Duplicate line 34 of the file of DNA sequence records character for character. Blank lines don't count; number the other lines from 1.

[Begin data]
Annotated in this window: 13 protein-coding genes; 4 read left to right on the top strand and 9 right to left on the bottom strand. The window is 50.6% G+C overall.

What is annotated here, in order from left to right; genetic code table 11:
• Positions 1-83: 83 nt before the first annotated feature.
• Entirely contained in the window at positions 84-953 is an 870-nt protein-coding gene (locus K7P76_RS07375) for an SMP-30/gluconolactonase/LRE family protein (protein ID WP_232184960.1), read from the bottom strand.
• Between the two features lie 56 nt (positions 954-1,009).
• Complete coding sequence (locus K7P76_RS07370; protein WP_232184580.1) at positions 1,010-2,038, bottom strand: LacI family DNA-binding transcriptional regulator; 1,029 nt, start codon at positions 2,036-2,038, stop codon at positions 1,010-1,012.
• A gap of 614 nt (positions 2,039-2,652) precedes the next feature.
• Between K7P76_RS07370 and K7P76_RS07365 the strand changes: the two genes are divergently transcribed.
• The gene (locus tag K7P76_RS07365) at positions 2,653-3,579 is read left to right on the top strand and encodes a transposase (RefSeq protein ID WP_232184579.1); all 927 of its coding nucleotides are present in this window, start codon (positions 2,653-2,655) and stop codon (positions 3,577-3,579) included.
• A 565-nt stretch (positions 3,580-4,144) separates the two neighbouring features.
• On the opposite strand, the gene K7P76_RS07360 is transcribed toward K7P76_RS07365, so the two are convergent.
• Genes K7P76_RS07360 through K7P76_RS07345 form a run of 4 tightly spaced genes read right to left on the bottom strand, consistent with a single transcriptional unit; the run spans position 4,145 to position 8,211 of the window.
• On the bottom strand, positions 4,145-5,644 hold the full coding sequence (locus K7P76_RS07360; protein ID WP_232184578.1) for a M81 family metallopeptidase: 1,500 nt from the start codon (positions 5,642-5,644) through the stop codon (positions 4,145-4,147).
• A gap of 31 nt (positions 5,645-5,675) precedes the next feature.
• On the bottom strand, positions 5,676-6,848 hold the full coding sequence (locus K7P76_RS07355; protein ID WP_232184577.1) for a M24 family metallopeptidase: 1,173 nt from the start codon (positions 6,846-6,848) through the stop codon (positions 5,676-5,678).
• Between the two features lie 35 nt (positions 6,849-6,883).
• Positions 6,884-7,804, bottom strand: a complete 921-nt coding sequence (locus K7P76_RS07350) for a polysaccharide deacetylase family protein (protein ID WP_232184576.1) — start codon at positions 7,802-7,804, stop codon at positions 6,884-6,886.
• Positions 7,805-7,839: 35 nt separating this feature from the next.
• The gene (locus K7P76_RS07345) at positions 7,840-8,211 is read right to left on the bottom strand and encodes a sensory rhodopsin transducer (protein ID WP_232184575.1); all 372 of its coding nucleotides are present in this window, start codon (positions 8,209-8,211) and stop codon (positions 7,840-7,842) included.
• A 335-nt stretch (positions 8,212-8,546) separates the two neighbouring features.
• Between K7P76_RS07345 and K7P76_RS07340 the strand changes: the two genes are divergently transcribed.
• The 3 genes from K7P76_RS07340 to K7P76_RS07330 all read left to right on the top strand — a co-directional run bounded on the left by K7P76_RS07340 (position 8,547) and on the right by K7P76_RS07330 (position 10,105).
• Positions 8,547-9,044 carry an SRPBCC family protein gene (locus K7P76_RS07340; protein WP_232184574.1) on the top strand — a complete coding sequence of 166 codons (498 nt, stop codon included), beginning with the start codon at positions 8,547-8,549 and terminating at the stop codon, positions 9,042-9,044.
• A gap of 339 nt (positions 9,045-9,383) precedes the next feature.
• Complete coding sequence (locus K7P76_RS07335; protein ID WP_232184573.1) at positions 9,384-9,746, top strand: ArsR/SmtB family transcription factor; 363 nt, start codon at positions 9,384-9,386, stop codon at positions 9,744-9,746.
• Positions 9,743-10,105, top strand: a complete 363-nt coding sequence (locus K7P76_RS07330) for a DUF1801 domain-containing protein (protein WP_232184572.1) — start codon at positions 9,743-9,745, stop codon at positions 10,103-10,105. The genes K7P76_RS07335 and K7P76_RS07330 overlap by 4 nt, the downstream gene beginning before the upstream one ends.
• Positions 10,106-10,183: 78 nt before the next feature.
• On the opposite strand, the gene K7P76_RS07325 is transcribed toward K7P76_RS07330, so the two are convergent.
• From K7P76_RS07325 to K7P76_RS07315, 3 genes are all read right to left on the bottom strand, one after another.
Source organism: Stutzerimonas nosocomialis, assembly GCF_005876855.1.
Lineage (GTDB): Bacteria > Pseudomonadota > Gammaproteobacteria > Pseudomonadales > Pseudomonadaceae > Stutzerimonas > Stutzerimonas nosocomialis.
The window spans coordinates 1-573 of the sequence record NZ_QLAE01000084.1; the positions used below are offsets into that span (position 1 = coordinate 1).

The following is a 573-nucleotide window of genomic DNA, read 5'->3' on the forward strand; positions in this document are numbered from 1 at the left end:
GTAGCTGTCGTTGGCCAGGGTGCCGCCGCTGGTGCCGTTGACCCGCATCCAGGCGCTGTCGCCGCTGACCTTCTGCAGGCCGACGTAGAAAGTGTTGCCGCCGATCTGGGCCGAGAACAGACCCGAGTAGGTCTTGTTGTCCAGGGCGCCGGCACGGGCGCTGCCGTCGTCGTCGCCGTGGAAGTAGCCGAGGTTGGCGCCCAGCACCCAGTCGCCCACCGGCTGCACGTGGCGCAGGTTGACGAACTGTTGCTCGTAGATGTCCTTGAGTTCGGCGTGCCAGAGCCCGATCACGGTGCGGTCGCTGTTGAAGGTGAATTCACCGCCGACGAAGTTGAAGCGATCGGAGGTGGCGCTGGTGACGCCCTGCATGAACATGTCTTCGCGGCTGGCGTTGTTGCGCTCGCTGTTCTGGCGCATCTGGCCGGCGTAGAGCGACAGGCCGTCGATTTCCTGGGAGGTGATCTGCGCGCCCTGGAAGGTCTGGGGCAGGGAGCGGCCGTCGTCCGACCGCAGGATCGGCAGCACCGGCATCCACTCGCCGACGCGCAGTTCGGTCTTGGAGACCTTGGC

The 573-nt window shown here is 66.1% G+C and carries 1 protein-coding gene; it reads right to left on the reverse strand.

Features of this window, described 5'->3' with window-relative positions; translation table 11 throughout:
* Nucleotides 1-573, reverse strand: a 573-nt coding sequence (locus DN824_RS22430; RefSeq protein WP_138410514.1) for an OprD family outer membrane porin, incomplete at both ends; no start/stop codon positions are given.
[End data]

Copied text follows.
GTAGCTGTCGTTGGCCAGGGTGCCGCCGCTGGTGCCGTTGACCCGCATCCAGGCGCTGTCGCCGCTGACCTTCTGCAGGCCGACGTAGAAAGTGTTGCCGCCGATCTGGGCCGAGAACAGACCCGAGTAGGTCTTGTTGTCCAGGGCGCCGGCACGGGCGCTGCCGTCGTCGTCGCCGTGGAAGTAGCCGAGGTTGGCGCCCAGCACCCAGTCGCCCACCGGCTGCACGTGGCGCAGGTTGACGAACTGTTGCTCGTAGATGTCCTTGAGTTCGGCGTGCCAGAGCCCGATCACGGTGCGGTCGCTGTTGAAGGTGAATTCACCGCCGACGAAGTTGAAGCGATCGGAGGTGGCGCTGGTGACGCCCTGCATGAACATGTCTTCGCGGCTGGCGTTGTTGCGCTCGCTGTTCTGGCGCATCTGGCCGGCGTAGAGCGACAGGCCGTCGATTTCCTGGGAGGTGATCTGCGCGCCCTGGAAGGTCTGGGGCAGGGAGCGGCCGTCGTCCGACCGCAGGATCGGCAGCACCGGCATCCACTCGCCGACGCGCAGTTCGGTCTTGGAGACCTTGGC